To get the most out of your financial adviser, be prepared. Gather all the current information you have about your financial circumstances (and your partner’s), including:
- Income: wages, salary, interest, rental income, government benefits and dividends
- Expenses: household budget and expenses (such as food, clothing, telephone, internet and council rates) and lifestyle expenses (such as gym memberships and annual holidays)
- Assets: your home, car or other assets of value
- Debts: mortgage, credit card and loan repayments
- Investments: statements from shareholdings, other investments and bank accounts like term deposits
- Insurance: life, total & permanent disability (TPD), trauma and income protection policies
- Superannuation: annual statements from your fund
- Estate plan: Will and power of attorney
- Professional advisers: your accountant and solicitor
As you gather your financial paperwork, consider what you hope to gain from the advice process.
Make a list of:
- Future lifestyle plans you want to achieve – paying off your mortgage early, retiring in a few years or upgrading your home.
- Specific financial issues you want help with – consolidating your super accounts, building wealth or saving for retirement.
- Major life events – private schooling for your children, an upcoming family wedding or overseas holidays.
- Issues you want advice on – superannuation, wealth protection, estate planning, increasing or decreasing your insurance protection or starting a salary-sacrifice arrangement.
- Risk Tolerance – A key part of the advice process is identifying your attitude or tolerance towards financial risk. This helps your adviser select the most appropriate investment products and strategies for you. Your adviser will ask lots of questions to ascertain how you (and your partner) feel about financial risk to ensure their recommendations are suitable. Ensure you give your adviser accurate and complete information about your personal circumstances. As the information you supply is used to manage or create your personalised strategy and product recommendations, so if it’s wrong – or you hold back details – the advice may not be right for you.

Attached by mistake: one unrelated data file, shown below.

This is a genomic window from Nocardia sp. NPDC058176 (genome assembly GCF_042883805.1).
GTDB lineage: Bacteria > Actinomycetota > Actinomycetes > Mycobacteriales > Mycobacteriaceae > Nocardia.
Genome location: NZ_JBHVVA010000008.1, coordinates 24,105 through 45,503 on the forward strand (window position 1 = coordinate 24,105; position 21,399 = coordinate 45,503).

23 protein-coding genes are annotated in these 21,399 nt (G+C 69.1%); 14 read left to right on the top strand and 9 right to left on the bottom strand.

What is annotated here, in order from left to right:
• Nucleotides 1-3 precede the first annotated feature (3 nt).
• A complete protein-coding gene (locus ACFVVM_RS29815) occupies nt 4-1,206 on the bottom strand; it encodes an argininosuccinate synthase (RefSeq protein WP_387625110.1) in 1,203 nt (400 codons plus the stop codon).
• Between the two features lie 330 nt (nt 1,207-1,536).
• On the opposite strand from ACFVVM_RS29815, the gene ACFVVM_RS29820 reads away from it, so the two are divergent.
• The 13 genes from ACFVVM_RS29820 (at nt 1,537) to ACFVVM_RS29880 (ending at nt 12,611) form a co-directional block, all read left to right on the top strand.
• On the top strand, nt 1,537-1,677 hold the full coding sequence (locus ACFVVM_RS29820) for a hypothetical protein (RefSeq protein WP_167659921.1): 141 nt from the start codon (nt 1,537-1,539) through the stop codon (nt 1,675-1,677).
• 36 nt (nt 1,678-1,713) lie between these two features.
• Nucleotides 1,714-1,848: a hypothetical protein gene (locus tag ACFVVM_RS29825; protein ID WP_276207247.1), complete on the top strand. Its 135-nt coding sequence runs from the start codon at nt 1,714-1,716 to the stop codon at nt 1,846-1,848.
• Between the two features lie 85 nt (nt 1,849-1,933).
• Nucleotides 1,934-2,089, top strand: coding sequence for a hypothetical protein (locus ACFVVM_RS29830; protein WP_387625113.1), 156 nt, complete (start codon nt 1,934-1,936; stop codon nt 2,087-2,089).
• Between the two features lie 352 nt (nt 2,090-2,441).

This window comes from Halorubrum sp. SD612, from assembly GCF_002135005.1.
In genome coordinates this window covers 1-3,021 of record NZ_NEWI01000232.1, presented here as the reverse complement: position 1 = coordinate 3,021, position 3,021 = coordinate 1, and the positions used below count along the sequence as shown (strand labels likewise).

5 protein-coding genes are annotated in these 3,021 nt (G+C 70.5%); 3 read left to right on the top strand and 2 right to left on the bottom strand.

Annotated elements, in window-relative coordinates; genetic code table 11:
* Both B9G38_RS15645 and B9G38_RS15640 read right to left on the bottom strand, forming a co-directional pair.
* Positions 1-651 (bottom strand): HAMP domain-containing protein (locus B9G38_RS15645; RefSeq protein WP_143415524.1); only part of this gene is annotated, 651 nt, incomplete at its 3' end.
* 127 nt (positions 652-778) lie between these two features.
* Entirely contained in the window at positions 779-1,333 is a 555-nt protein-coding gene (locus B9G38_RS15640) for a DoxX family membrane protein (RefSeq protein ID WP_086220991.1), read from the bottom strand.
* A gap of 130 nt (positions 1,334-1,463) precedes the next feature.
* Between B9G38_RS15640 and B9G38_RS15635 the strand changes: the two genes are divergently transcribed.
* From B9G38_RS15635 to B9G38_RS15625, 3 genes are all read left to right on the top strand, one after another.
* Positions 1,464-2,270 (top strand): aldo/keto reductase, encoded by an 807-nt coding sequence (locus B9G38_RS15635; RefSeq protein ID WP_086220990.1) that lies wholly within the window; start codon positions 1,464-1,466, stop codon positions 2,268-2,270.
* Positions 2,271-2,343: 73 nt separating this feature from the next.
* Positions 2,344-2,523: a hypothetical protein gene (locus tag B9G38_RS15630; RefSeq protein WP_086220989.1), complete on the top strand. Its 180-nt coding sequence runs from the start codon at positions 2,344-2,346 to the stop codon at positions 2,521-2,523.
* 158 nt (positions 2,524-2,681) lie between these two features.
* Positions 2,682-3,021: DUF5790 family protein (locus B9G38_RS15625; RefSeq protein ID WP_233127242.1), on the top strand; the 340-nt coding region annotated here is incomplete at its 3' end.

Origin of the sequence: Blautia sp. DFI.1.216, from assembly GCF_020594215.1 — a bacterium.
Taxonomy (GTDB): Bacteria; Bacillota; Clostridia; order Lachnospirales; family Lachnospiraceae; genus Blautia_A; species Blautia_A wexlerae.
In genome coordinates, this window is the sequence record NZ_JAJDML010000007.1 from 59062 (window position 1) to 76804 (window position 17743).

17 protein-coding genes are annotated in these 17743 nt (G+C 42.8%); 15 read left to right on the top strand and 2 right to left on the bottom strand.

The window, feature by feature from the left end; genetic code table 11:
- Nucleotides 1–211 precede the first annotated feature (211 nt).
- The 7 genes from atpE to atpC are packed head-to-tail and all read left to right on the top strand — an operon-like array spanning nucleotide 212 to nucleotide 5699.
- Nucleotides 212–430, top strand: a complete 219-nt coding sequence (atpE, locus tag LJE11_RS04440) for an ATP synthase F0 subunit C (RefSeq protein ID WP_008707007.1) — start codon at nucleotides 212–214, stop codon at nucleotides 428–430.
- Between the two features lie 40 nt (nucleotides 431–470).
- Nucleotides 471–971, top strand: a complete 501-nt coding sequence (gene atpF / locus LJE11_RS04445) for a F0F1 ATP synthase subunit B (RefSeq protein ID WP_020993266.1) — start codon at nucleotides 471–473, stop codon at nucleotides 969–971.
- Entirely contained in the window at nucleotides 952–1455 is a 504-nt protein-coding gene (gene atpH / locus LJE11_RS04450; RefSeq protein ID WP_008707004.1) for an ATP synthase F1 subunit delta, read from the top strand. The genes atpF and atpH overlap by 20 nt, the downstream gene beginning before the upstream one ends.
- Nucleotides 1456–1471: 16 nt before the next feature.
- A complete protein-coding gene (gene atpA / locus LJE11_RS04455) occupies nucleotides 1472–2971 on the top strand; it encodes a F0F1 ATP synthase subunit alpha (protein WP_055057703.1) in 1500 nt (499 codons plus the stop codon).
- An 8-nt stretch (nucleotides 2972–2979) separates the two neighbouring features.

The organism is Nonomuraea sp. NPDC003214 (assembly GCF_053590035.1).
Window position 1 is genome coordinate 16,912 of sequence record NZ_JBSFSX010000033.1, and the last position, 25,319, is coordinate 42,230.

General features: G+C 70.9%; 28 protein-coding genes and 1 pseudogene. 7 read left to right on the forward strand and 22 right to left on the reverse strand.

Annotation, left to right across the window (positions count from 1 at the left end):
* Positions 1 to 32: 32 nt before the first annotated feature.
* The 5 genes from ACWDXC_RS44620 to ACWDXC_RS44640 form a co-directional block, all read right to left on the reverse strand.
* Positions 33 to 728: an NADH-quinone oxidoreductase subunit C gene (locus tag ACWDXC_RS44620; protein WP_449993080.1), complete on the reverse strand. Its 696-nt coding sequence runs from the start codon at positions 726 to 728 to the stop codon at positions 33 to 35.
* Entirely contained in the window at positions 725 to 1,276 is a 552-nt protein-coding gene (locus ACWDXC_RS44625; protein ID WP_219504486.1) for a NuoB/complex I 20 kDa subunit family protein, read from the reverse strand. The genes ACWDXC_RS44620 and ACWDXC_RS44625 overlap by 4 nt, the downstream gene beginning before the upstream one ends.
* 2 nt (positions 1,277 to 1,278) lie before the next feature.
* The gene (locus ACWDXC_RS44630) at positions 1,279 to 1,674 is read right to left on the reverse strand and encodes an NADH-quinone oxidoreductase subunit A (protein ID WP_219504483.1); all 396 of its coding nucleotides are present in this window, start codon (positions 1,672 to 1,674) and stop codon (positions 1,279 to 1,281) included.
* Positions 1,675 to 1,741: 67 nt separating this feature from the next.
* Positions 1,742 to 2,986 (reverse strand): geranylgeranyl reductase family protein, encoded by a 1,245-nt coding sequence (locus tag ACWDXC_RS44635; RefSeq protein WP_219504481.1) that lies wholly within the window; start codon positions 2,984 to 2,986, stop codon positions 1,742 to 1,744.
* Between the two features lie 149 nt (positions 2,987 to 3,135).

Once your adviser has gathered all the necessary information about you and your financial situation, they will develop your personal advice and provide it to you, for you to decide whether or how to follow it.
It is important you, read it thoroughly. Make notes about anything you don’t understand and ask the adviser to explain everything fully before agreeing to sign any documents.
Don’t be afraid to ask questions – If the adviser cannot clearly explain the recommendations to you in language you can understand, don’t accept the advice. Make sure you are persistent with this as it is critical to your financial plan’s success.
Lastly – ensure you keep your adviser updated about any changes to your financial situation (such as changes to your income or assets) or willingness to accept financial risk.